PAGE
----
The Feed

Stories of Feeding God's Children Hungry in Body & Spirit

Feeding Spirits in Mississippi: ‘More than Mistakes’

Feeding Spirits in Mississippi: ‘More than Mistakes’

Maggie is a  MobilePack™ Volunteer Program Facilitator for Feed My Starving Children. Below, she shares her reflections from a recent event. 

Feeding kids hungry in body and spirit. As a MobilePack™ Volunteer Program Facilitator, I have said the Feed My Starving Children mission statement hundreds of times to volunteers all across the country.

Often times in my job, we tend to focus more on the “body” side of FMSC’s mission statement. On the packing floor, our focus centers around the actual meal production and helping volunteers pack the lifesaving meals that are sent all around the world. However, it seems that every time I start to lose site of the “spirit” side of our mission, God leads me to an encounter with a volunteer – or in this case – an event that reminds me just how important feeding spirits is even here on the packing floor.

This September, I had the opportunity to work with the inmates of the Marshall County Correctional Facility to pack over 100,000 meals. This was the second MobilePack™ we’ve hosted at this correctional facility, which is located in Holly Springs, Mississippi. In the weeks leading up to the event I grew more and more excited for the potential of this MobilePack™, and yet it still surpassed any of my expectations.

As I entered the facility I expected to be nervous, but once we were through security and in the packing room I felt very at peace.


The first step to any event is unloading our supplies from the truck, but that process looked very different for this event. Because the room we use doesn’t have a door wide enough to fit a pallet through we have to get a little creative. In order to bring all of our supplies and ingredients into the facility the men create a line, and pass everything in by hand; this includes more than 14,000 pounds of rice. I was so amazing watching the men work in unison, and with such efficiency.

For the packing sessions, I was primarily working with the warehouse team. As the session went on I all but forgot where I was. I wasn’t working alongside inmates, but next to people, people who have stories, and liked to joke around and give me a hard time. People who were laughing, and having the best time.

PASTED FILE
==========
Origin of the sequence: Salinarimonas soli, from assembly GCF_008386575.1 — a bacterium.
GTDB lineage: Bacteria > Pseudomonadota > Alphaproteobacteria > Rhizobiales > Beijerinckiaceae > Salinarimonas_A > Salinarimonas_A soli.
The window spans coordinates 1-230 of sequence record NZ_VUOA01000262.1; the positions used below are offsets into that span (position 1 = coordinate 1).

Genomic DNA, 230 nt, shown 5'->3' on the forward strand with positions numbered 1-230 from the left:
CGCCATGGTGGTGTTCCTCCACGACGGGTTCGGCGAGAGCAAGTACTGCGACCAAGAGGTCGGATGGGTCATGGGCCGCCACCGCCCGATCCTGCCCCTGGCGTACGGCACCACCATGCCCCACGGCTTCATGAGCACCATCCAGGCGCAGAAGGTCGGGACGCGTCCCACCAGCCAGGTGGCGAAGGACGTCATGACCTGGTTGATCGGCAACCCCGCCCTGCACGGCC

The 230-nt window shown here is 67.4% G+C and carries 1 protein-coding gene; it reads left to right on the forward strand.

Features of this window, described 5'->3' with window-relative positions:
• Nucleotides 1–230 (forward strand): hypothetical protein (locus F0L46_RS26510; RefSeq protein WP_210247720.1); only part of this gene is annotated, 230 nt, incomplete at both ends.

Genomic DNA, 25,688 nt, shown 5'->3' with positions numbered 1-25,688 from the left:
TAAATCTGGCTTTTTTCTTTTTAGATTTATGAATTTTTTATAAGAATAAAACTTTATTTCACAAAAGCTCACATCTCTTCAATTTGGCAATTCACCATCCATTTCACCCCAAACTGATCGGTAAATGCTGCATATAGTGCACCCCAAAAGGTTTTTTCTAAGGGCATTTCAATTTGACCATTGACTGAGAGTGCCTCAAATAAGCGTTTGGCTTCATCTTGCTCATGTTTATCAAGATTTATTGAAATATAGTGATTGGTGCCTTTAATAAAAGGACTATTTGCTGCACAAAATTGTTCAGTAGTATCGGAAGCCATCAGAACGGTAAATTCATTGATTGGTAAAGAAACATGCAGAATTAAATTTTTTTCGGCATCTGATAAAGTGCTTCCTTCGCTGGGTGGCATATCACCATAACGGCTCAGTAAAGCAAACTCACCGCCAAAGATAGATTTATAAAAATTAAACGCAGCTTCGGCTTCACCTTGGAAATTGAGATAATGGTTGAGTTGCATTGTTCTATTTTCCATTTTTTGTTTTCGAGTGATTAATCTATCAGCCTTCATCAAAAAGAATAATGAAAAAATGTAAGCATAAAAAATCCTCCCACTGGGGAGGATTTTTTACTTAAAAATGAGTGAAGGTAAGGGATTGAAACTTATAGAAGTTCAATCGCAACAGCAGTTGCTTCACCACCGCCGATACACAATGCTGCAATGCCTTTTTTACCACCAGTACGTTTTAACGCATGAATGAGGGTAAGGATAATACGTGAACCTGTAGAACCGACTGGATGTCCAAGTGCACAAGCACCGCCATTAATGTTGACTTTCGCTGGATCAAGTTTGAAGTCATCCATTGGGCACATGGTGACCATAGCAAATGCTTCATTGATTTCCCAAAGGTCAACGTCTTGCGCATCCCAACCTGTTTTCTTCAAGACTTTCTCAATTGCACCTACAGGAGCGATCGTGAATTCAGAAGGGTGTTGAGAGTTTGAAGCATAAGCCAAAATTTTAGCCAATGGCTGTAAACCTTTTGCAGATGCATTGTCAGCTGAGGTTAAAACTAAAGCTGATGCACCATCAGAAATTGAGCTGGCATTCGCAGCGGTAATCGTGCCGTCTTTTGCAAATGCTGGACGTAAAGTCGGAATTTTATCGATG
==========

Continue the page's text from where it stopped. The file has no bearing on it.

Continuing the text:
If it had not been for the striped pants, or the “convict” written boldly across their shoulders, there would have been little to remind me who I was working with. One of the inmates even made it a point to thank me for speaking to him like a real person despite his current situation.

For this event, the staff of the MCCF preassign the jobs that will need to be taken care of and the men are placed on color coded teams to know which station they will be working with. The men who had packed meals with us in 2018 got to stay on their same teams this year. It was so cool to see the facility to feel more like a community. 

The team pride was so fun, and the competition was close. Everyone wanted to be the winning team, and everyone was taking the packing very seriously. The men packed so fast, and the atmosphere was electric.

'I May be in Here for Taking a Life'

Last year following this event, the men won a prize for a video they put together recapping their experience packing with FMSC, and their prize was $1,000. Our contact within the facility, Mrs. McMullen, told us that typically this money would go toward a pizza party, or something similar for the team that worked on the project, but that the men had elected to donate that money to pack even more meals.

Because of the generosity these men exhibited, we were able to pack an extra pallet of food — bringing our event total to 116,640 meals.

So many of the men spoke of how this event had a serious impact on their lives; they told our staff about how this event gave them hope, and reminded them that they can be more than the mistakes they had made, and they spoke on how this event fed their spirits.

One of the most profound things I heard throughout my day at the Marshall County Correctional Facility came from a man named Willie. He said, “I may be in here for taking a life, but some of the kids are gaining a life back because of the food we packed.”

Many of the inmates told us that FMSC coming was one of the highlights of their whole year. In my job I regularly feel blessed to be a part of something bigger than myself, but on this Tuesday in September I gained a new perspective on just how much of an impact FMSC can have.

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